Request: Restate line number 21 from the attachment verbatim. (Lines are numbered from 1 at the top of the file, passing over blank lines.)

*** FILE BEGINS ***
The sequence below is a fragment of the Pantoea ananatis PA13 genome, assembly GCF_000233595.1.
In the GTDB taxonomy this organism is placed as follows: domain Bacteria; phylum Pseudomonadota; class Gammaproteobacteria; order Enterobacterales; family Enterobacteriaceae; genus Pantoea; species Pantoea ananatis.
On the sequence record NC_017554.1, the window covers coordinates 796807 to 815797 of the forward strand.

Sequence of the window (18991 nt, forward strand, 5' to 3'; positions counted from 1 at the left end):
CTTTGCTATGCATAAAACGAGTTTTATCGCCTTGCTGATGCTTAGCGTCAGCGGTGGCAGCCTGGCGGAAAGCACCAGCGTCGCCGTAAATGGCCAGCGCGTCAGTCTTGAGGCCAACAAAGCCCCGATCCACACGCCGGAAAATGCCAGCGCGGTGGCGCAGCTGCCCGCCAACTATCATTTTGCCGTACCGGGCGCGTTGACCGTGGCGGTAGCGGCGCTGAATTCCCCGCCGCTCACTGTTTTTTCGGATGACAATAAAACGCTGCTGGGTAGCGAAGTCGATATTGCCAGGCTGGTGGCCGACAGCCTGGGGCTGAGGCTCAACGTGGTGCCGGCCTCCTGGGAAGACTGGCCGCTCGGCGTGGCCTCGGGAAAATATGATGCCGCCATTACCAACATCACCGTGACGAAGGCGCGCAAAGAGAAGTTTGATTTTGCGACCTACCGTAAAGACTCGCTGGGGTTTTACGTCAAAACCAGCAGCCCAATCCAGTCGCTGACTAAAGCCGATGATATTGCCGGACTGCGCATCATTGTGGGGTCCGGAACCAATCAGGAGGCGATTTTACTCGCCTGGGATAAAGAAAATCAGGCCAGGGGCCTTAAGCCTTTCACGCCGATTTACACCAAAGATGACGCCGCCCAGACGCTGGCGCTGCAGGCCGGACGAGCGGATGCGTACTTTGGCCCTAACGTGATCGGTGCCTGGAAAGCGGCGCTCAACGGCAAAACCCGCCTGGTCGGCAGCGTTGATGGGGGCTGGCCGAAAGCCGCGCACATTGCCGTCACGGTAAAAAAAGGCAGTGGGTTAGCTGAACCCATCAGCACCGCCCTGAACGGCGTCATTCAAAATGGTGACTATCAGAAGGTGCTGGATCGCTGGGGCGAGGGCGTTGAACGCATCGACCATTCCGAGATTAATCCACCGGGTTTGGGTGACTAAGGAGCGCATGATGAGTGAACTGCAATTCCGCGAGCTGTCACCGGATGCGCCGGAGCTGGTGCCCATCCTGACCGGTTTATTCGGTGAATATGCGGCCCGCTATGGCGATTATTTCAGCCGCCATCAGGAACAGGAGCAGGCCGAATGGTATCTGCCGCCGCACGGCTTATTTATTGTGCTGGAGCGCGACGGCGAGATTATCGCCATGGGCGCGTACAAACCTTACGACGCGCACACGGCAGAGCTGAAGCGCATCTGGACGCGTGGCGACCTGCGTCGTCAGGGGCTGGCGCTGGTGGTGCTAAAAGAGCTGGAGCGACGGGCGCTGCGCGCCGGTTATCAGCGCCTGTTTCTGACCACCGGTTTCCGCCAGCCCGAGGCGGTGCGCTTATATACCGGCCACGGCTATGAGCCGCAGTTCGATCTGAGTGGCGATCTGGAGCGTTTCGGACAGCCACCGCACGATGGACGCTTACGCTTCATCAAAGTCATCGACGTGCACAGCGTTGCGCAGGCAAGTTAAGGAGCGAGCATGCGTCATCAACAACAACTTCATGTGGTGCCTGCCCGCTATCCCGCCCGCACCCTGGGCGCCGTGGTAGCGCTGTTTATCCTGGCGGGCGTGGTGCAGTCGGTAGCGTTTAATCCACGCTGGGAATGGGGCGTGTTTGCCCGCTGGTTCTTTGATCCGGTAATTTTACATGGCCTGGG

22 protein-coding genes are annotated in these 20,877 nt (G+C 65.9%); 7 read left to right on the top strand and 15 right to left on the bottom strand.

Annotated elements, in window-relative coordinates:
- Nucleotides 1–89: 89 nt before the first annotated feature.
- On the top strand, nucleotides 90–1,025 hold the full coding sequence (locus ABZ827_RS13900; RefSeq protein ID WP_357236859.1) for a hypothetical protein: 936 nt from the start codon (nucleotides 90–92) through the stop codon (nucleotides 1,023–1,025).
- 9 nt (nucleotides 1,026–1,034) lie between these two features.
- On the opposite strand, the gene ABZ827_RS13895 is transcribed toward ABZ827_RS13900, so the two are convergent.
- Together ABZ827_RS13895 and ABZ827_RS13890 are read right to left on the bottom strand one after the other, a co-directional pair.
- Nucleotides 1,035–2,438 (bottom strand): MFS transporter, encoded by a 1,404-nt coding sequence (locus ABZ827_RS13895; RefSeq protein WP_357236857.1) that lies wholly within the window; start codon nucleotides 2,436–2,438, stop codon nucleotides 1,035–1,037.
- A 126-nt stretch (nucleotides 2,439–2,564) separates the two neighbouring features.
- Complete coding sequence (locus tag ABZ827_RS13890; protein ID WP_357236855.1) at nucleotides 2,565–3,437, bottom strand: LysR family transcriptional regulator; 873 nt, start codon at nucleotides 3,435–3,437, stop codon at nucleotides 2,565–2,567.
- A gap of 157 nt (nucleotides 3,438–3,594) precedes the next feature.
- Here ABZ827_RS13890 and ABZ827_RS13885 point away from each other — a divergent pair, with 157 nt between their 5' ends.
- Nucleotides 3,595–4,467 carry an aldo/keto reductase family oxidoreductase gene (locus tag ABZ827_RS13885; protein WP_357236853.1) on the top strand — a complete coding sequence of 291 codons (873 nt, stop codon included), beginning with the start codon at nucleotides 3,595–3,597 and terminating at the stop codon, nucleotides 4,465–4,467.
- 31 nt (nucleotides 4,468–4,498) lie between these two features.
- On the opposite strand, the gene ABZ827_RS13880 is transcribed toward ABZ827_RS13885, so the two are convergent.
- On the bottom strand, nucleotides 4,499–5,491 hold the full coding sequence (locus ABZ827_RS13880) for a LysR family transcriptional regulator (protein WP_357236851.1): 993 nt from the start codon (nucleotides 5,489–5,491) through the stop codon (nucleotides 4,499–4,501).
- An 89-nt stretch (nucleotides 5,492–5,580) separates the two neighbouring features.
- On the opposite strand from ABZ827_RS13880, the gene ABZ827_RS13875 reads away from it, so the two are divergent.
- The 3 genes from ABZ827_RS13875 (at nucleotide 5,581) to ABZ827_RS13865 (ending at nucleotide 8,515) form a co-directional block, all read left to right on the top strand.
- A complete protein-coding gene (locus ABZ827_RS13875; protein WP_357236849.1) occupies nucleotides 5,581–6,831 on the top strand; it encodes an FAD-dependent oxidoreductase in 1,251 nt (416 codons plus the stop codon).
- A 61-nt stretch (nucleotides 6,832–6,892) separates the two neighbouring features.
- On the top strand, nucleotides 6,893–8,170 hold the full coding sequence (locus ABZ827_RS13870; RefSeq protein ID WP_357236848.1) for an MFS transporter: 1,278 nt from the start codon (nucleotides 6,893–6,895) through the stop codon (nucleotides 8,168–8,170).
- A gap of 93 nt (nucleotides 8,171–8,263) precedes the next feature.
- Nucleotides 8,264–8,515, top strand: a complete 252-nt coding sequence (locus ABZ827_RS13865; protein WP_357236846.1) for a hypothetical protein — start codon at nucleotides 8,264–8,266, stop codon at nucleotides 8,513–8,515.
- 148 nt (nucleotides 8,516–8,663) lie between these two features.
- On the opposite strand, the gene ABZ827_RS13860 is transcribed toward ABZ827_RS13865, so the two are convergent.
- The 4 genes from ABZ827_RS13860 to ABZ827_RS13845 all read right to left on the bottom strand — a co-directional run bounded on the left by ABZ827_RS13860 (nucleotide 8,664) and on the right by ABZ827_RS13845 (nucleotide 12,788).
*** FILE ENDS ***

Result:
- On the bottom strand, nucleotides 4,499–5,491 hold the full coding sequence (locus ABZ827_RS13880) for a LysR family transcriptional regulator (protein WP_357236851.1): 993 nt from the start codon (nucleotides 5,489–5,491) through the stop codon (nucleotides 4,499–4,501).